I was very happy with all that I purchased and have no hesitation about ordering again from you. I also liked the way your site was presented the things that I needed were easy to fine. I also might mention that I received my order without any damage and it was packed so well. I also received my order a day earlier then you thought.

Ellen

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Styles & Periods
Computer Art

Computer Art is any art that was conceived or produced by a computer. Even more important than these factors is the distinction that in computer art the technological role of the computer(s) is essential, or at least emphasized over other mechanized or manual methods. Computer art can be traced all the way back to the early 1950s, and the "Oscillons" created by Ben F. Laposky. The artist used electronic circuits to create electrical vibrations which were then displayed on the screen of an oscilloscope and finally captured using still photography. In the early 1960s, machine generated art began to pick up steam, initially produced, not by artists, but by the engineers and scientists that had access to early, expensive, computer technology. The presence of computer art was legitimized in 1968, when the Computer Arts Society was founded in Britain. The society brought together people from around the world that had begun to explore the ways that technology could impact art. In comparison to today’s products, the art of the computer was crude, as the artist had very limited means by which to input data. This clumsy, static approach was put to rest when, in the 1970s, the light pen was first introduced. This innovation introduced a hands-on element into the work for the first time. “Painting” directly on the screen was an understandable approach for many artists, including David Hockney and Richard Hamilton, notable computer artists. As computers and other electronics have become more powerful, sophisticated, and affordable, they have had a tremendous impact on the world of art, and allowed artists to achieve compositions that were once unimaginable.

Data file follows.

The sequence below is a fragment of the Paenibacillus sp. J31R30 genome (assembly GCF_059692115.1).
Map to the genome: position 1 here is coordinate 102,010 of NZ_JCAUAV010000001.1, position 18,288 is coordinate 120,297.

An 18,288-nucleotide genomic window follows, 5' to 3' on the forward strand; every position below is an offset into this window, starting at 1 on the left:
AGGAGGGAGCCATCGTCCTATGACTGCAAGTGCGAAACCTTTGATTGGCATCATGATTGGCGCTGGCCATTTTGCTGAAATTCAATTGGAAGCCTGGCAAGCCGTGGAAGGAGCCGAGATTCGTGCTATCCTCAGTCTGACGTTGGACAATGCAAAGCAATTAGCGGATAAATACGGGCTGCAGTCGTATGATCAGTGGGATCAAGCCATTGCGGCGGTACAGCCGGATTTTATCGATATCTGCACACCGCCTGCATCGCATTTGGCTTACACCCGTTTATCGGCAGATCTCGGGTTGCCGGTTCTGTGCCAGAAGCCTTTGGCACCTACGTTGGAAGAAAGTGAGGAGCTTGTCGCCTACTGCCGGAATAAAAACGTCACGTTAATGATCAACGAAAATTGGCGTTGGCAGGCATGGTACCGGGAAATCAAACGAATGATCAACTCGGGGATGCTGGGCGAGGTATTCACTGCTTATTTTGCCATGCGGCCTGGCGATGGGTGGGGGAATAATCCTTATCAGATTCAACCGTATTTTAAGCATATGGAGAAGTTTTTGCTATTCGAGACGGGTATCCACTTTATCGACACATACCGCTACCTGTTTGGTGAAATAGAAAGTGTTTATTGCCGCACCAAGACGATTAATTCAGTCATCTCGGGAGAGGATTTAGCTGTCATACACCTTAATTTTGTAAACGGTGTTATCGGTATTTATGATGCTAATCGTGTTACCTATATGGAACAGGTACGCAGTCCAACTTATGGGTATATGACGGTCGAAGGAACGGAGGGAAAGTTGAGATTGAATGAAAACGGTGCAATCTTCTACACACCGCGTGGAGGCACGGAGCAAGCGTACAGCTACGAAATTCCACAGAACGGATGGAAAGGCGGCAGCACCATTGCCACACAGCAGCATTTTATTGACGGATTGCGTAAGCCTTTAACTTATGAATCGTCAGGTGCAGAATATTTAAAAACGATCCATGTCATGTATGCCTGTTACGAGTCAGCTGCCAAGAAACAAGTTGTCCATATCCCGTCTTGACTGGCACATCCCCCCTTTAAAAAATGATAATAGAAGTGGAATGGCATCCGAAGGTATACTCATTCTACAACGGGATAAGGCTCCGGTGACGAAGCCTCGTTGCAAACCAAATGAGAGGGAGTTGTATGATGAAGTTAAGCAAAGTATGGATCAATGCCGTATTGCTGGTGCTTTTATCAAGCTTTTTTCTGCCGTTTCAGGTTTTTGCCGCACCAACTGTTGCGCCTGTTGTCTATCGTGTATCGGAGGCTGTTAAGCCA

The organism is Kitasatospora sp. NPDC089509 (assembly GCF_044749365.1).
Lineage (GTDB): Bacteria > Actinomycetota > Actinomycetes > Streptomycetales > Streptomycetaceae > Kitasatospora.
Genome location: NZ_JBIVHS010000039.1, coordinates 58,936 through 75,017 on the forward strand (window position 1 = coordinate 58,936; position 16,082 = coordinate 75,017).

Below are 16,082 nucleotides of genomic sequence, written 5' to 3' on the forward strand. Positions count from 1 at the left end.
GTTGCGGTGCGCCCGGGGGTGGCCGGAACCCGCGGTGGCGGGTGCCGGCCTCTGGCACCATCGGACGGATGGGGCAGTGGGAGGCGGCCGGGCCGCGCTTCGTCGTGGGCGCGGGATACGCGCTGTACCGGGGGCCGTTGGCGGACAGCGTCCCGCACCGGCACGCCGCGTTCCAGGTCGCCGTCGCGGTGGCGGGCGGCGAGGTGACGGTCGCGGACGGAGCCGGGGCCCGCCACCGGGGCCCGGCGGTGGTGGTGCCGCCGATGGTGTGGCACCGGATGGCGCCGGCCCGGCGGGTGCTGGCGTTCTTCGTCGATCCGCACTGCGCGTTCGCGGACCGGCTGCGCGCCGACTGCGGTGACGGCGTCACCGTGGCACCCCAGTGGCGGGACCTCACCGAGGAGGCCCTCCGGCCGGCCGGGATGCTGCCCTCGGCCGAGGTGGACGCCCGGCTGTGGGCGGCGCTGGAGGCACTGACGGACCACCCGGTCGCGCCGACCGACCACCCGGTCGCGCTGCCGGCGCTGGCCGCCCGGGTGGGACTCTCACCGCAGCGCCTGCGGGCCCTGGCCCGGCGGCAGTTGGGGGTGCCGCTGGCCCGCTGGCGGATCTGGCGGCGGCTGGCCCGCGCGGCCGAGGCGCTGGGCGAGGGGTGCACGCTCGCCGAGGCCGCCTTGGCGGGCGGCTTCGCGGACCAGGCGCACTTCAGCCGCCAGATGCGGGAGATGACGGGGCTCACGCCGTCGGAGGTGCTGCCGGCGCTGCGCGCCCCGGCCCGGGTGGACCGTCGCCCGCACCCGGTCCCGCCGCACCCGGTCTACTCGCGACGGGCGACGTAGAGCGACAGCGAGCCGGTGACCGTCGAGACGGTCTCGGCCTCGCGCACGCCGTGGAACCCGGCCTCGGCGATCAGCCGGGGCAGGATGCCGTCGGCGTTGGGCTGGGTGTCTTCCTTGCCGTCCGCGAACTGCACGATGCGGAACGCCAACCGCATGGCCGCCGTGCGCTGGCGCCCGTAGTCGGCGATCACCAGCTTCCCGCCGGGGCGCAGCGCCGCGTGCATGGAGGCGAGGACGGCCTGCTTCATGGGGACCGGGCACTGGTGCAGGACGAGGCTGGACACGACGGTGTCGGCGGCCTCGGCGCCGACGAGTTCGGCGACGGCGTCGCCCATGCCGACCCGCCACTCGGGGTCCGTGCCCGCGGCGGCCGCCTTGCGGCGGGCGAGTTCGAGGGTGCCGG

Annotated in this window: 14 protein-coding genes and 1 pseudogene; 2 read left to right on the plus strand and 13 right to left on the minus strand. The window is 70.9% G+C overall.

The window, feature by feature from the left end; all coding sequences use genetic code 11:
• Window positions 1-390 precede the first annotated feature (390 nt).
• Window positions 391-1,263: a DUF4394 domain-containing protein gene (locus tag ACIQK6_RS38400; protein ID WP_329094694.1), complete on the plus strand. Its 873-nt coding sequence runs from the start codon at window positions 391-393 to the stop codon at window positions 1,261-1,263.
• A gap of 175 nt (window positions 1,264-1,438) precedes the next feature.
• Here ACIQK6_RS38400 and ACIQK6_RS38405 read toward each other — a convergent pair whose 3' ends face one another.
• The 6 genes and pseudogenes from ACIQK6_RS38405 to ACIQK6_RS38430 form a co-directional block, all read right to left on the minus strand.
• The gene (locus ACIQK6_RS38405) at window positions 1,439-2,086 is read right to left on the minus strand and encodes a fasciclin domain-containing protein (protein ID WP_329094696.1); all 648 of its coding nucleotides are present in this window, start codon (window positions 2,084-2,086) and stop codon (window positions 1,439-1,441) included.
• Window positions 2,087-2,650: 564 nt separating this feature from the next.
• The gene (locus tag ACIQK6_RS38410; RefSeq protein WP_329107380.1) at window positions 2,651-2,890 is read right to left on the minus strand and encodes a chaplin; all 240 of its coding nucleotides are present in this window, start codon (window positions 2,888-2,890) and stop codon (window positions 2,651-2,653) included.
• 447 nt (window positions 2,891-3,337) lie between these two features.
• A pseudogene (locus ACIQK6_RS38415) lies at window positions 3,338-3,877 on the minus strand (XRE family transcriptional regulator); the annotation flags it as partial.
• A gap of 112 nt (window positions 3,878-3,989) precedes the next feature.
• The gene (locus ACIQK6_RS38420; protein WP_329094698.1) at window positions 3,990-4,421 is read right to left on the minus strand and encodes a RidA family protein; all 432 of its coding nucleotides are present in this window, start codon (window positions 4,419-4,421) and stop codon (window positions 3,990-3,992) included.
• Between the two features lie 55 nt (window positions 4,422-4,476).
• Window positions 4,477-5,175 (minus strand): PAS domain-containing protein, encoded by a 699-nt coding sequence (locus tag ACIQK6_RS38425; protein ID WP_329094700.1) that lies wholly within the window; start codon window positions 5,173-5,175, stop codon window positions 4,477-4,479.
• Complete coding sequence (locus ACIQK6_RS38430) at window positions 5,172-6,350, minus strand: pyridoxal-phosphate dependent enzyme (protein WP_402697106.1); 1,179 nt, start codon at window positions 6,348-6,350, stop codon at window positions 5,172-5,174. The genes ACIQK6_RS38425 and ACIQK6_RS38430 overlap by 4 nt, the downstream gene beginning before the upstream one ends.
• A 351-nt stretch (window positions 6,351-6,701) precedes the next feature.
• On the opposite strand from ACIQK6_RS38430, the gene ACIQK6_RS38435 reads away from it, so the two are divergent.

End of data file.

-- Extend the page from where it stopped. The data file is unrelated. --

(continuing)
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Great for illustrations!!!
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These magnets are awesome! I use them for numerous things, gluing them to flashlights so they won't rattle in a car. Glued one on a old fine paint brush to sweep off my keyboard on my computer, storing it on a file cabinet in the room. Hold a piece of metal to be welded on a vehicle. But the glue utilized must be strong, for the first stuff I used, the magnet tore loose from the flashlight. I use JB Weld-minute weld epoxy.
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